In our previous article, we talked about the firearms of the Middle Ages. Now we are going to discuss medieval siege weapons.
In the Middle Ages, internecine feuds occurred quite frequently, which is why building castles and fortresses was a very popular activity back then. Builders also used to enclose towns with stone walls to protect their citizens. A siege of a castle could last for years, so military engineers developed and upgraded their siege weapons in order to crush an enemy’s defenses much more quickly.
The ancient Greeks used the term “catapult” to refer to all war machines that launched projectiles. The Romans, however, gave this name to machines that shot arrows specifically. Only in the latter days of the Roman Empire did siege engines that shot arrows acquire the name “ballistae,” while torsion-powered mechanisms were called “catapults.”
How did this siege engine work? Engineers used a lever to wind restraining ropes that pulled back the arms of the catapult. Then they placed a projectile into a special bucket or a sling. When the engineer let go of the lever, the ropes unwound, and the arms straightened so as to launch the projectile.
Catapults fired their missiles along a low trajectory, nearly parallel to the ground. That’s why these weapons were used for defending fortresses and in the field. Catapults weren’t suitable for sieges, as they couldn’t destroy stone walls or wall fortifications.
The onager was a torsion-powered siege engine with one arm and a sling for flinging stones. Like catapults, onagers also launched projectiles almost parallel to the ground, so people often used them to defend their castles and on the battlefield.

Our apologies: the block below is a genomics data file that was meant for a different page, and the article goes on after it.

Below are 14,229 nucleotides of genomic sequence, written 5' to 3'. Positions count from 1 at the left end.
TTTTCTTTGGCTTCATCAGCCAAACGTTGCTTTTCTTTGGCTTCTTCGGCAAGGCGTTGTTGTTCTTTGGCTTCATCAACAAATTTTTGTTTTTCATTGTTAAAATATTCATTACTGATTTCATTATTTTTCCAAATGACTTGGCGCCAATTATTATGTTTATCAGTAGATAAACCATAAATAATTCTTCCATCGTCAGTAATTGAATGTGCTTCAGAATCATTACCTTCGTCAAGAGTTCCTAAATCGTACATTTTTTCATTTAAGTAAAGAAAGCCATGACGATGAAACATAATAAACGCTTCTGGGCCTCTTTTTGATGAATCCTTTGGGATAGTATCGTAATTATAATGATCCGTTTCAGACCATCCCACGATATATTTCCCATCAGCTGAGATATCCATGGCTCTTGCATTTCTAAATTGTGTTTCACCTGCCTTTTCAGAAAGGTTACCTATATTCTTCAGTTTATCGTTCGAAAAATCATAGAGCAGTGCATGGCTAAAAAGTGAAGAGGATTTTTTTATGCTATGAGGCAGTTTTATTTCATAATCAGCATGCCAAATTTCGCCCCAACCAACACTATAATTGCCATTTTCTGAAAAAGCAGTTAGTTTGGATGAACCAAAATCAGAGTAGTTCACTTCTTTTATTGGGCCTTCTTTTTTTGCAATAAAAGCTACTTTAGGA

The structure of the ballista was similar to that of the catapult, but the principle upon which it operated was different. While the catapult would launch its missiles along a low trajectory, the ballista did so along a curved trajectory.
Commanders used ballistae to destroy enemy war machines and wall fortifications, such as turrets, protective sheds, and crenelations.
This automatic machine for firing arrows was invented by Dionysius of Alexandria in the third century B.C. The polybolos had a mechanism for delivering bolts and a windlass for adding tension to the drawstring.
The trebuchet was a gravity-operated siege weapon. It launched projectiles by using the energy of a falling counterweight that was attached to a beam. The other side of the beam had a sling that moved automatically and launched the projectile.
Warriors used trebuchets to crush walls during sieges of fortresses.
The battering ram was a weapon with a bronze or iron tip. The ram was either carried by hand, or it was attached to a wooden frame with chains or ropes. The frame had a canopy that protected warriors against enemy arrows.
There were also multilevel rams: wooden beams were placed on every level in order to smash walls in several places at once.
Warriors used this transportable structure to get to the walls of the fortress under siege. They would move the tower closer to the wall and drop a gangplank.
Massive siege towers were assembled during the siege of a fortress when other siege engines couldn’t crush the enemy’s defenses. To protect the tower from fire, warriors covered it with raw animal hides or, sometimes, sheets of metal.
If you missed the previous articles about medieval weapons, you can find them here:
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